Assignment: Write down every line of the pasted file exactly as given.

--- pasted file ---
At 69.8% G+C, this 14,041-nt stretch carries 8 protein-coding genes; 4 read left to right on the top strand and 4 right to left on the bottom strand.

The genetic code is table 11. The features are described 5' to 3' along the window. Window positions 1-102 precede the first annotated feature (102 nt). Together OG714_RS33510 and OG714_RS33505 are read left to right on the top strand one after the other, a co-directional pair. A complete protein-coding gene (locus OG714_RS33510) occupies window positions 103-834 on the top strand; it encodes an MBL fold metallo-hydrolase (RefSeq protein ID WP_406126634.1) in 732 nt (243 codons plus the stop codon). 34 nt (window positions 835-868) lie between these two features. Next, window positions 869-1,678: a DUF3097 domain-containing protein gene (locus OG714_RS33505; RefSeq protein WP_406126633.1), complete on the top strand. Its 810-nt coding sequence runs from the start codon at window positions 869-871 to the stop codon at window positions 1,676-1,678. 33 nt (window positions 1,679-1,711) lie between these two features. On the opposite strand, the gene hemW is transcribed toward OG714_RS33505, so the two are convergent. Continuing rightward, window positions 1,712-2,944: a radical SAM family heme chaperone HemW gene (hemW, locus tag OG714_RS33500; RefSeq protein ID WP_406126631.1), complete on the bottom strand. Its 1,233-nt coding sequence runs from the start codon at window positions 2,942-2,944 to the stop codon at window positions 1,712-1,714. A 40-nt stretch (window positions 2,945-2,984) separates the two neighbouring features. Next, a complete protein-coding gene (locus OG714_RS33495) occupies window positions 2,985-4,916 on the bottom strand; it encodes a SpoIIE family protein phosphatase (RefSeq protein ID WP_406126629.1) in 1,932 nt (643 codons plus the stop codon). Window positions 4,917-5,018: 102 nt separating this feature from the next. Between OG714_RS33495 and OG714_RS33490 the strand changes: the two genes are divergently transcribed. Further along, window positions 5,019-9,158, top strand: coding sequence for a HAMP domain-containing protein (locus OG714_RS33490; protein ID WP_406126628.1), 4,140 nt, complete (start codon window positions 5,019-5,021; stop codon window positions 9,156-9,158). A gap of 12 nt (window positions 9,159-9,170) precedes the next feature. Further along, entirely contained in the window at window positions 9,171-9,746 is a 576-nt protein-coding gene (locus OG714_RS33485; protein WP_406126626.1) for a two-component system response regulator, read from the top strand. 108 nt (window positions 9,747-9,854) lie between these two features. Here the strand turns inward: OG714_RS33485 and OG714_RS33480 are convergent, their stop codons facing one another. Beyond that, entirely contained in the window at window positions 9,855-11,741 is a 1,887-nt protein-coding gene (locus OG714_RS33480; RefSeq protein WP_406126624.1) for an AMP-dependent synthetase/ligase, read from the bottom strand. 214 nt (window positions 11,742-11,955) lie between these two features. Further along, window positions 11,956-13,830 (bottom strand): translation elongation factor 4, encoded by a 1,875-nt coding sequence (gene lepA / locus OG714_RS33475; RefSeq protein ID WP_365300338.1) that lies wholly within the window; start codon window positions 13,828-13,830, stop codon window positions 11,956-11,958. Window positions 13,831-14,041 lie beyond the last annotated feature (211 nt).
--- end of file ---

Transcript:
At 69.8% G+C, this 14,041-nt stretch carries 8 protein-coding genes; 4 read left to right on the top strand and 4 right to left on the bottom strand.

The genetic code is table 11. The features are described 5' to 3' along the window. Window positions 1-102 precede the first annotated feature (102 nt). Together OG714_RS33510 and OG714_RS33505 are read left to right on the top strand one after the other, a co-directional pair. A complete protein-coding gene (locus OG714_RS33510) occupies window positions 103-834 on the top strand; it encodes an MBL fold metallo-hydrolase (RefSeq protein ID WP_406126634.1) in 732 nt (243 codons plus the stop codon). 34 nt (window positions 835-868) lie between these two features. Next, window positions 869-1,678: a DUF3097 domain-containing protein gene (locus OG714_RS33505; RefSeq protein WP_406126633.1), complete on the top strand. Its 810-nt coding sequence runs from the start codon at window positions 869-871 to the stop codon at window positions 1,676-1,678. 33 nt (window positions 1,679-1,711) lie between these two features. On the opposite strand, the gene hemW is transcribed toward OG714_RS33505, so the two are convergent. Continuing rightward, window positions 1,712-2,944: a radical SAM family heme chaperone HemW gene (hemW, locus tag OG714_RS33500; RefSeq protein ID WP_406126631.1), complete on the bottom strand. Its 1,233-nt coding sequence runs from the start codon at window positions 2,942-2,944 to the stop codon at window positions 1,712-1,714. A 40-nt stretch (window positions 2,945-2,984) separates the two neighbouring features. Next, a complete protein-coding gene (locus OG714_RS33495) occupies window positions 2,985-4,916 on the bottom strand; it encodes a SpoIIE family protein phosphatase (RefSeq protein ID WP_406126629.1) in 1,932 nt (643 codons plus the stop codon). Window positions 4,917-5,018: 102 nt separating this feature from the next. Between OG714_RS33495 and OG714_RS33490 the strand changes: the two genes are divergently transcribed. Further along, window positions 5,019-9,158, top strand: coding sequence for a HAMP domain-containing protein (locus OG714_RS33490; protein ID WP_406126628.1), 4,140 nt, complete (start codon window positions 5,019-5,021; stop codon window positions 9,156-9,158). A gap of 12 nt (window positions 9,159-9,170) precedes the next feature. Further along, entirely contained in the window at window positions 9,171-9,746 is a 576-nt protein-coding gene (locus OG714_RS33485; protein WP_406126626.1) for a two-component system response regulator, read from the top strand. 108 nt (window positions 9,747-9,854) lie between these two features. Here the strand turns inward: OG714_RS33485 and OG714_RS33480 are convergent, their stop codons facing one another. Beyond that, entirely contained in the window at window positions 9,855-11,741 is a 1,887-nt protein-coding gene (locus OG714_RS33480; RefSeq protein WP_406126624.1) for an AMP-dependent synthetase/ligase, read from the bottom strand. 214 nt (window positions 11,742-11,955) lie between these two features. Further along, window positions 11,956-13,830 (bottom strand): translation elongation factor 4, encoded by a 1,875-nt coding sequence (gene lepA / locus OG714_RS33475; RefSeq protein ID WP_365300338.1) that lies wholly within the window; start codon window positions 13,828-13,830, stop codon window positions 11,956-11,958. Window positions 13,831-14,041 lie beyond the last annotated feature (211 nt).